The Church is fond of comparing the Cross to a tree, especially the tree of knowledge in paradise. In support of this we may first of all cite the words of the Preface for Mass: "It was Your will that from the wood of the Cross our salvation should go forth.  From a tree came death, from a tree also should come forth life.  He who triumphed on a tree (i.e., the devil) should also be defeated on a tree. "

There are passages in which the liturgy gives evidence that the Sign of the Cross has sacramental efficacy. the sign of the Cross puts the devil to flight.
from  The Church's Year of Grace by Dr. Pius Parsch

Friday, September 8, 2017

The White Pine - a Symbol of Peace

Sister Patrice Klausing who is a counselor at Alvernia  University in Reading , Pennsylvania  spent a week in Retreat here at the Monastery. While meditating on our surroundings ,Sister Patrice did some research on the tree the White Pine  and  shared it with us.  
It is very moving to think that the Native Americans looked on the White Pine as a sign of Peace.

We are grateful to her for sharing this  article  with us.

by Sister Patrice Klausing OSF 

Someone once described “coincidence” as God choosing to work a miracle and remaining anonymous. I also see it as the Holy Spirit directing discerning hearts and then waiting to reveal the full meaning at another time. Such, I think, is the story of how you came to live on White Pine Road. 
The Native Americans of the Iroquois and Algonquin tribes lived, among other places, along the shores and in the woodlands of what is now considered the Eastern half of the United States. An Iroquois man named Dekanawidah began to talk about the concept of peace and for this, he was completely misunderstood and isolated in a culture where war was a way of life. However, he persisted, and in time his people began to embrace the idea that peace had value. Dekanawidah chose the white pine as the symbol of peace, thus making the tree “The Tree of Peace.”  
The tree had four symbolic roots, The Great White Roots of peace extending north, south, east, and west. It also encompassed Dekanawidah's three aspects of peace: • The Good Word, which is righteousness in action, bringing justice for all; • Health, which is a sound mind in a sound body, bringing peace on Earth; • Power, which is the establishment of civil authority, bringing with it the increase in spiritual power in keeping with the will of the Master of Life. 
Eventually, the Algonquin tribes, which include both the Lenni Lenape and the Delaware who were both native to New Jersey and to this place, adopted the white pine as their peace symbol. I first learned of this when Bari, a Native American woman with a PhD in ethnobotany (the study of how native peoples used all the green, growing things in their environment) was leading a group of us on a tour of our Provincial House and Retreat Center grounds in Connecticut. When she came to the stand of white pines outside our chapel, she asked us to be silent and she knelt on the ground. She then told us that White Pines were sacred; that they were the tallest tree in the eastern half of the United States; that some white pines grow in “Cathedral” formations; and that they were the only place where Algonquins could bury weapons of war. After a tribal war or skirmish, the peace treaty was sealed by literally burying the battle weapons under a white pine tree. Sometimes, they even dug up the tree, placed the weapons in the hole and then replanted the tree directly over the weapons so that the tools of war were literally transformed into symbols of peace. I cannot help but remember the words of Scripture:  “They will beat their swords into plowshares” (Isaiah 2: 4).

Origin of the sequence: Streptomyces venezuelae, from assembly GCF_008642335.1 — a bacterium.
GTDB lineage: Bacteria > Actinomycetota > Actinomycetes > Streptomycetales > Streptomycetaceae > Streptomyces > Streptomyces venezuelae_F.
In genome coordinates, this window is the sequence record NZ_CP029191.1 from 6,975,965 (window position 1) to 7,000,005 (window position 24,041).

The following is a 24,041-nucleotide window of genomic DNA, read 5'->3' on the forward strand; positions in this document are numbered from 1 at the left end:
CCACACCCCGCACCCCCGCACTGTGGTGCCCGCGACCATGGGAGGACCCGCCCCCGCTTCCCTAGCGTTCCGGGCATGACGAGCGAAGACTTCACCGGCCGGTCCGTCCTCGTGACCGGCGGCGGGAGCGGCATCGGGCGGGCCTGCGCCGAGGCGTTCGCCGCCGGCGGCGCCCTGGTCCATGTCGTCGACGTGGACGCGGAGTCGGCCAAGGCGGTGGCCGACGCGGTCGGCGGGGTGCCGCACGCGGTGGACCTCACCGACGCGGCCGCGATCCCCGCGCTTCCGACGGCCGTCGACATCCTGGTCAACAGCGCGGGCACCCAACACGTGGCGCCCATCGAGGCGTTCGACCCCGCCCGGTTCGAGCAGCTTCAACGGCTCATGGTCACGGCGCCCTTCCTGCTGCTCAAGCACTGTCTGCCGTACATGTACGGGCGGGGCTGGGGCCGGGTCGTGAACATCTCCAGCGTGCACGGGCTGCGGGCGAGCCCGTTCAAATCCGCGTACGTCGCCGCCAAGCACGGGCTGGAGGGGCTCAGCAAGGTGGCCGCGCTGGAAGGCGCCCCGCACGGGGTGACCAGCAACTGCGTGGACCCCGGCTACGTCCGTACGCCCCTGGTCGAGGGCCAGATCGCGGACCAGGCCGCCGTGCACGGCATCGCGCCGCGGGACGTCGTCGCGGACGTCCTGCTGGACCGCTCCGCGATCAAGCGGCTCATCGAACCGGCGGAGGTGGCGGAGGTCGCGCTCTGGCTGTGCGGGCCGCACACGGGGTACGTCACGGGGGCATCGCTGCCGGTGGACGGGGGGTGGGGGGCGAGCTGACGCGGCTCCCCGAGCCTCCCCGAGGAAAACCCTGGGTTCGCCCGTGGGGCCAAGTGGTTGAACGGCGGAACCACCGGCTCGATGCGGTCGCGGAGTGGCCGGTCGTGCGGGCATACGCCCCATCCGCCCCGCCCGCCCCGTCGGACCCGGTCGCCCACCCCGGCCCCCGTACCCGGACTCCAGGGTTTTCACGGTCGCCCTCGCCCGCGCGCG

So, no, I don't think that it's an accident or some random happenstance  that you, the daughters and sisters of Clare of Assisi, a woman who created peace in her own day, are now living on a road called “White Pine,” one of the earliest symbols of peace in this land. • Given to the Poor Clares of Chesterfield, New Jersey, whose Monastery is adjacent to a pine tree farm, on September 8, 2017. • Much of this information came from Bari, the woman mentioned above. Details were fleshed out by Googling “white pine symbol of peace” and using information found on Wikipedia that was confirmed by several other highly reliable sources. • “Dekanawidah” is often spelled “Deganawidah.” 

Friday, August 25, 2017

August 25, 2017 The Volunteers of the FrancisCorps visited the Monastery of Saint Clare

Volunteers of FrancisCorps , recent graduates of College, are giving a year to serving the poor in Costa Rica and Syracuse, New York. Jennifer cook, Strongsville,OH- Berchya Dao-Bai Kew Gardens, NY
Malia Hamilton, Hawaii - Clare Meland, Pittsburgh, PA - Daniel Pezzola, Central Valley, NY Caherine Rainey Willoughby Hills, OH - Domenico Angerosa, glenville, NY -Jenna Breiner, Lincoln ,NE - Matthew Grothaus , Potuoson, VA
Rachel Jones, Loveland, CO
And Natalia Rincon, Freeport, NY.
When one gets discouraged at our world take a look at these generous , wonderful people. thank You all and prayers for your ministry and your family.

Wednesday, August 16, 2017

August 15, 2017 Father Denis O'Brien , an Irish Pallotine Missionary visits Chesterfield

Father Denis, now a missionary in Columbia South America, celebrated Mass for us on the feast of our Lady's Assumption.
Father Denis also spent time visiting with us  and than a visit to our cemetery where his good friend, Sr. Mary McCourt is buried.
Fr. Denis told us many stories of his life with the poor in Columbia.

August 16, 2017 Air force chaplains from McGuire Air force Base met in our multi purpose room in the basement for a day of recollection


Friday, August 11, 2017

Transitus of Saint Clare august 10, 2017

 Friar Timothy from Kenya represented 
the first Order of Friar Minors by lighting a candle for the past.
A Third order member lighted a second candle for the present
and our sister Karen lighted a third candle for our future or the Order of Saint Clare
Friar Michael Lorentsen gave a beautiful reflection of the dying of Saint Clare and what we are called to do daily.
Little Plant of St. Francis: St. Clare of Assisi QuoteThe words of Saint Clare as she was dying are beautiful words that we can all use as we approach our death which we do daily. 

Pope Francis visits Sister in Umbria